We’re told this was fully matured in European Oak, but I’m not sure I would have ever picked that as it’s missing the darker, spicier fragrant wood notes I would normally associate with something that’s spent 24 years slumbering in Quercus Robur (that’s botanical-nerd for European Oak).

Brora 1977 38 YO 48.6% ABV

First appearing in the Special Releases back in 2002, Brora has featured every year since and is always one of the most sought after. Although Brora closed in 1983, many don’t realise that the peated malt runs it’s famous for actually ceased in 1977, so given the vintage of this particular release, it’s a rarity indeed.

Brora 1977 38 year old

Immediately complex on the nose. After mere seconds you know this is the kind of dram you’d love to spend some time with. Thick and oily with a salty maritime note, waxy lemons, sooty coal ash, bees-waxed leather, poached pears and fermenting pineapple. It’s coastal, earthy and has a meatiness to it as well, like a quality wagyu Bresaola.

The delivery on the palate is calm, with big oils, smoked tropical fruits, papaya, green banana skins, shredded green mango, leather and honey and a long sooty, iodine finish. It’s balanced and stately. A dram that slows time down.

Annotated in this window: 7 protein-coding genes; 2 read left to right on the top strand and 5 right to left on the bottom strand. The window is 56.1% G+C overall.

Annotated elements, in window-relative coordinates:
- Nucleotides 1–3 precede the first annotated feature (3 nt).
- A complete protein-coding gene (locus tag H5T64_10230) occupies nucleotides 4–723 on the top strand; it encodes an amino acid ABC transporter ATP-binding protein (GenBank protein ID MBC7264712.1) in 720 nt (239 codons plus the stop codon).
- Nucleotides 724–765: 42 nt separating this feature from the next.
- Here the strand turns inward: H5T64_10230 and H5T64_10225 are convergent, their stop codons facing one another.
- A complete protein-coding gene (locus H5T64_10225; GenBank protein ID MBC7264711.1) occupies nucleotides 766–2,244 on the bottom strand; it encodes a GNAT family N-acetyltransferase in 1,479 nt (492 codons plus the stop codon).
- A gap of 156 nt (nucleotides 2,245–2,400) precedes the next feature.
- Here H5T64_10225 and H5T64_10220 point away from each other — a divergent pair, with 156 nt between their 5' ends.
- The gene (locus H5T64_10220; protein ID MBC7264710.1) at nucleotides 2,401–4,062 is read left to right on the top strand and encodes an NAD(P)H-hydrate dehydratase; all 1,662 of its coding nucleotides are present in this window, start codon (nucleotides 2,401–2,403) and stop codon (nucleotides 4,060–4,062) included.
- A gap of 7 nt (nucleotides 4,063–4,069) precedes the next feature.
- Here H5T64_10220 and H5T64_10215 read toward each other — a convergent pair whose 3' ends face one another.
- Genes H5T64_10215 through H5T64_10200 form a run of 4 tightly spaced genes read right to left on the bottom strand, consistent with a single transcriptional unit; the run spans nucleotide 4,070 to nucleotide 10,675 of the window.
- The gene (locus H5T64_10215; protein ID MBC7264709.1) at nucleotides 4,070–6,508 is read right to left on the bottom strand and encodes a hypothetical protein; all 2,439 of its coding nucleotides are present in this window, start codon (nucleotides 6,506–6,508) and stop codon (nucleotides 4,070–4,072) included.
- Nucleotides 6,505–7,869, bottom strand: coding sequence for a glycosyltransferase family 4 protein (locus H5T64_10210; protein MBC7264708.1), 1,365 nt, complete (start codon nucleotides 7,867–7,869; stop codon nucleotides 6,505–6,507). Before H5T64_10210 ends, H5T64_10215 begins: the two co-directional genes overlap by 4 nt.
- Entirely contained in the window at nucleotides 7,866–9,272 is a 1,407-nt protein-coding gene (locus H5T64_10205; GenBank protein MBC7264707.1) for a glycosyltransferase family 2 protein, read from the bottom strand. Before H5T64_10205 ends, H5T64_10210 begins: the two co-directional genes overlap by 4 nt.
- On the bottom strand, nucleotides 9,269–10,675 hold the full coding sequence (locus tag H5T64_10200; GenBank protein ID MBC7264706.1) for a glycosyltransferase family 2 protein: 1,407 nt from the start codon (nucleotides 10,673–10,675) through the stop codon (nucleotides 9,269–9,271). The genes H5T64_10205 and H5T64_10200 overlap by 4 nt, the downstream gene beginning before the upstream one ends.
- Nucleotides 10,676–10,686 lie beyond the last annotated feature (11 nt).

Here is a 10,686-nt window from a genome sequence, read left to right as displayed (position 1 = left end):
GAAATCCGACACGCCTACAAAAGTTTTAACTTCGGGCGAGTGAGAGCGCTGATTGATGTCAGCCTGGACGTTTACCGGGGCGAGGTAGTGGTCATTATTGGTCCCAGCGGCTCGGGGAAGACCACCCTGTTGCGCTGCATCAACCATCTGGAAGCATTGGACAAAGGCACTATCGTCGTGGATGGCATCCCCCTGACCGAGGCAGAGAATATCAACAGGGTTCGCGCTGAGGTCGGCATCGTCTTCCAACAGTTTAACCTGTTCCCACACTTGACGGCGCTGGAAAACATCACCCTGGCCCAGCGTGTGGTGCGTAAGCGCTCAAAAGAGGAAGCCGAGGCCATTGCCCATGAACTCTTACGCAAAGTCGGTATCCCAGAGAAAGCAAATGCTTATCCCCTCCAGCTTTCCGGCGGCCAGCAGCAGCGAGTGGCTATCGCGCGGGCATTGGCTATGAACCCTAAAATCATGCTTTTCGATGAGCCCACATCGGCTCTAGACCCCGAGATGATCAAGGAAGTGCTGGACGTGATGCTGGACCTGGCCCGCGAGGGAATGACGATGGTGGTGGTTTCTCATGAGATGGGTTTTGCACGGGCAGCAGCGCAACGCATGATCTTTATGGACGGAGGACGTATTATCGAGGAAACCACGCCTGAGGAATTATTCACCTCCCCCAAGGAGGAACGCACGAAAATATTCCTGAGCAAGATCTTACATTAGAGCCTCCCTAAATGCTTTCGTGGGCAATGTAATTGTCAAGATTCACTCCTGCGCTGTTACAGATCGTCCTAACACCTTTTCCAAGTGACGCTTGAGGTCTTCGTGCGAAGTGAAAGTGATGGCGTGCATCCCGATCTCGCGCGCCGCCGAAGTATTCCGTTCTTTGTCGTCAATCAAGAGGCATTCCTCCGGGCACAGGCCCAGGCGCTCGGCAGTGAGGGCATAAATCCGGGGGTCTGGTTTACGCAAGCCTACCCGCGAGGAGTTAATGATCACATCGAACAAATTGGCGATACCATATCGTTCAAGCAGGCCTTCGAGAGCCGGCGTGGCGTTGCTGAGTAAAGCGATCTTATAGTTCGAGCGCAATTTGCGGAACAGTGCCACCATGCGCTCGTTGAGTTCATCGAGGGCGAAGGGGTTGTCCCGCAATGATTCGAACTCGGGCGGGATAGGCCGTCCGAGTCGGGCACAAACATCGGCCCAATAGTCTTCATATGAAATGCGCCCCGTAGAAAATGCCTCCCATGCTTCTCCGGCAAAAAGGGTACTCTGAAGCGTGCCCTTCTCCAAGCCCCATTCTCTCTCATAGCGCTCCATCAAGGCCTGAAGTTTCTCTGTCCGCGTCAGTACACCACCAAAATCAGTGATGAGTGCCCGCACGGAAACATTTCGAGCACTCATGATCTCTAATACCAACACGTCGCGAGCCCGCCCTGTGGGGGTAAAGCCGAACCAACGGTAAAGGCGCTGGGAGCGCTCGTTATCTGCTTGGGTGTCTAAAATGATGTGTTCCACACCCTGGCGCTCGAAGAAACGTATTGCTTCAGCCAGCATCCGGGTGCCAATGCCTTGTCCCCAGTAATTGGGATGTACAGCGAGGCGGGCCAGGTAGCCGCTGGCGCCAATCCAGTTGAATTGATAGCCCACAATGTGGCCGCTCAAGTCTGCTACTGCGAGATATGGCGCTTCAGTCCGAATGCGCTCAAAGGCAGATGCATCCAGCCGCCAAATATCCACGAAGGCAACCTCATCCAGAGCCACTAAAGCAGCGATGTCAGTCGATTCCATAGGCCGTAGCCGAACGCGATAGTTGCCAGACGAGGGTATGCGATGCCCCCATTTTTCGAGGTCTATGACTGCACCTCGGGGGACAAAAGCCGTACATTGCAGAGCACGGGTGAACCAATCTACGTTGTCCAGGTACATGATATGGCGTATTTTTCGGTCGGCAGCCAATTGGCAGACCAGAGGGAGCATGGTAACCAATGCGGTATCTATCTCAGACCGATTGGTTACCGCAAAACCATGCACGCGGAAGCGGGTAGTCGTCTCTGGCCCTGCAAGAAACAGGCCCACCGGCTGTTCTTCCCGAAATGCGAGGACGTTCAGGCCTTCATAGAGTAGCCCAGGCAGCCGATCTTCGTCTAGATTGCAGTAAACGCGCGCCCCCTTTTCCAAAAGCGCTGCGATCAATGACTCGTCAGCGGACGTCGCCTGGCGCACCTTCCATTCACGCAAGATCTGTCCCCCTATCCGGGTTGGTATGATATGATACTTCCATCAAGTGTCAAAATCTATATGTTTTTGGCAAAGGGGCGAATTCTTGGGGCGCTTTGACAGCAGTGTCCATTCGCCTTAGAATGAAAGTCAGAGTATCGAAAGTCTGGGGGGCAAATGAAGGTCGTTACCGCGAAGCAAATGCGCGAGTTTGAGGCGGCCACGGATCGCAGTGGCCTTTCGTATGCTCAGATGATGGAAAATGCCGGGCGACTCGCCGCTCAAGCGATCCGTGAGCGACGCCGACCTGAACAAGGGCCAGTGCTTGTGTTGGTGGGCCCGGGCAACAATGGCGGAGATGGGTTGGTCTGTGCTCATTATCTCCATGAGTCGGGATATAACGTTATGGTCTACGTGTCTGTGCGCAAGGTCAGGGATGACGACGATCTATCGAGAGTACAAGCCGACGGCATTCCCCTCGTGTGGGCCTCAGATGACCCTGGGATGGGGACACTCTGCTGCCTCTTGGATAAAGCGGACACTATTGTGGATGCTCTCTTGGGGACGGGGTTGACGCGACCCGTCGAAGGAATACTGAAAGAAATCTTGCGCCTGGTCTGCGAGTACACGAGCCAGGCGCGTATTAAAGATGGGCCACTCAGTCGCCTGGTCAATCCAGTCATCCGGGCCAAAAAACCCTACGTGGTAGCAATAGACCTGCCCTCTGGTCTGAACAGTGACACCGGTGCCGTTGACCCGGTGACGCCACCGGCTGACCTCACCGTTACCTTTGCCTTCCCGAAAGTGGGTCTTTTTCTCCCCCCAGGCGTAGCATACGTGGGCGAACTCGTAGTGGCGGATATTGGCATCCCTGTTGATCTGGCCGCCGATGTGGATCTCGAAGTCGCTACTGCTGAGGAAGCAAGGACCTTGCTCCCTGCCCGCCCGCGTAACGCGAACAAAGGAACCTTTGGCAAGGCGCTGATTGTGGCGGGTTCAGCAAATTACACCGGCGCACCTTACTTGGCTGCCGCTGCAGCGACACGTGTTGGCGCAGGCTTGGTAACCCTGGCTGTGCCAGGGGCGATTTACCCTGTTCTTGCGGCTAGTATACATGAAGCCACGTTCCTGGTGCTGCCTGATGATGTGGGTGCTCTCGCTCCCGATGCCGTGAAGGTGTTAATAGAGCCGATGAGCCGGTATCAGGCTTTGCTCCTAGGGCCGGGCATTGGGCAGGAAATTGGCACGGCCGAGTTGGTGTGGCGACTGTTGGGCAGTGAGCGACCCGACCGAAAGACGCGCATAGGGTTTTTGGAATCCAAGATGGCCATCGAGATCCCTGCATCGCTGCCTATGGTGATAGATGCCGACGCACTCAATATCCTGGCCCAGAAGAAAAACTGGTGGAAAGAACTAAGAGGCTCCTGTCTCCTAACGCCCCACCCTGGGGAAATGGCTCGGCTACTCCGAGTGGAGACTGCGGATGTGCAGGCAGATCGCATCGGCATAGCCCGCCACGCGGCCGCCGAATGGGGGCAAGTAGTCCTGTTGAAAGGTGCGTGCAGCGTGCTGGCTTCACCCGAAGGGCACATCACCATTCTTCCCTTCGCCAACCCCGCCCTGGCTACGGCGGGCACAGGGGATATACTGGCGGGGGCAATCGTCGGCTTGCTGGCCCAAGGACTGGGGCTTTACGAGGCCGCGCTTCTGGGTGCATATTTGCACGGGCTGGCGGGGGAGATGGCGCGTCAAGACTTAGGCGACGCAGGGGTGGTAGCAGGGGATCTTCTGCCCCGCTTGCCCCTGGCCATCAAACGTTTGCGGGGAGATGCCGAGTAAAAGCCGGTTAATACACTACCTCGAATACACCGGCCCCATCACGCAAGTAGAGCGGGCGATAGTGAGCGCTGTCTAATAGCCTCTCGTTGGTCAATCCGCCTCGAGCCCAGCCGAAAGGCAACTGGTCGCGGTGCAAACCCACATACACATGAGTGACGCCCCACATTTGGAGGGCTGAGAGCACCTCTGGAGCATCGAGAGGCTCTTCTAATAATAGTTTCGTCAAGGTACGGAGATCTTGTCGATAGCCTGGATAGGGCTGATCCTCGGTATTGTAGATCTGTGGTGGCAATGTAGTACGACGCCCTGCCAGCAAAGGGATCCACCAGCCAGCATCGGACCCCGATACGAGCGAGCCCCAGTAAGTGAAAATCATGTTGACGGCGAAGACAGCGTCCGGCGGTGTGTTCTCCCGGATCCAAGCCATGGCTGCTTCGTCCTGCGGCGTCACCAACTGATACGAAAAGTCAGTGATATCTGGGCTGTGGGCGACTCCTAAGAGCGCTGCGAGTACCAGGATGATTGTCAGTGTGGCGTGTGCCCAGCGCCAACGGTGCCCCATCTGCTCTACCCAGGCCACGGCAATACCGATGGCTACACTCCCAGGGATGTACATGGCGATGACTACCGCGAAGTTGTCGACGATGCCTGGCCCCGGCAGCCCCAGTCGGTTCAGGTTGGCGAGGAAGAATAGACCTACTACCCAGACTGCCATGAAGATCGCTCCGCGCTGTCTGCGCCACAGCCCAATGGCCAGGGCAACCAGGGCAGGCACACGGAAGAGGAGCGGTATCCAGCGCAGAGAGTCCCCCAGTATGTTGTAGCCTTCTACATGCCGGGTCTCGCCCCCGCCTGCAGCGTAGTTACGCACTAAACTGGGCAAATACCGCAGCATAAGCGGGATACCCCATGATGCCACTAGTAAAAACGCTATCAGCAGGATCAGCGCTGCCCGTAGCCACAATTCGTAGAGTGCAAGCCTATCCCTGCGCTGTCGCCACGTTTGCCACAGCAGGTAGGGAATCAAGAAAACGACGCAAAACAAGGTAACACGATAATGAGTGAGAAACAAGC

When quizzed on how much Brora Diageo still have in stock, Simon responded with ‘we’re told it has been depleted.. but as to what that actually means, I don’t really know’. I think it’s safe to say that there can’t be too much of this still lying around.

Port Ellen 1978 37 YO 55.2% ABV

Featuring every year since the Special Releases were launched back in 2001, these annual Port Ellen bottles are probably the most well-known bottlings from this long-lost distillery. It’s the only distillery that has featured every year and this year’s 37 year old is the not only the oldest Port Ellen bottled under the series, but at the time of writing, it’s the oldest Port Ellen bottled by anyone to date.

Port Ellen 1978 37 year old

On the nose it was surprisingly lively for something of that age. Rich honeyed biscuits, shortbread, oily brine, soft fragrant wood smoke, hessian sacks and ozone. It carries a coastal maritime note but definitely not something you’d describe a peaty. The palate is rich again, honey and cracked pepper, bright tropical fruits, pineapple chunks, smouldering cinders, soot and citrus finishing dry and oaky.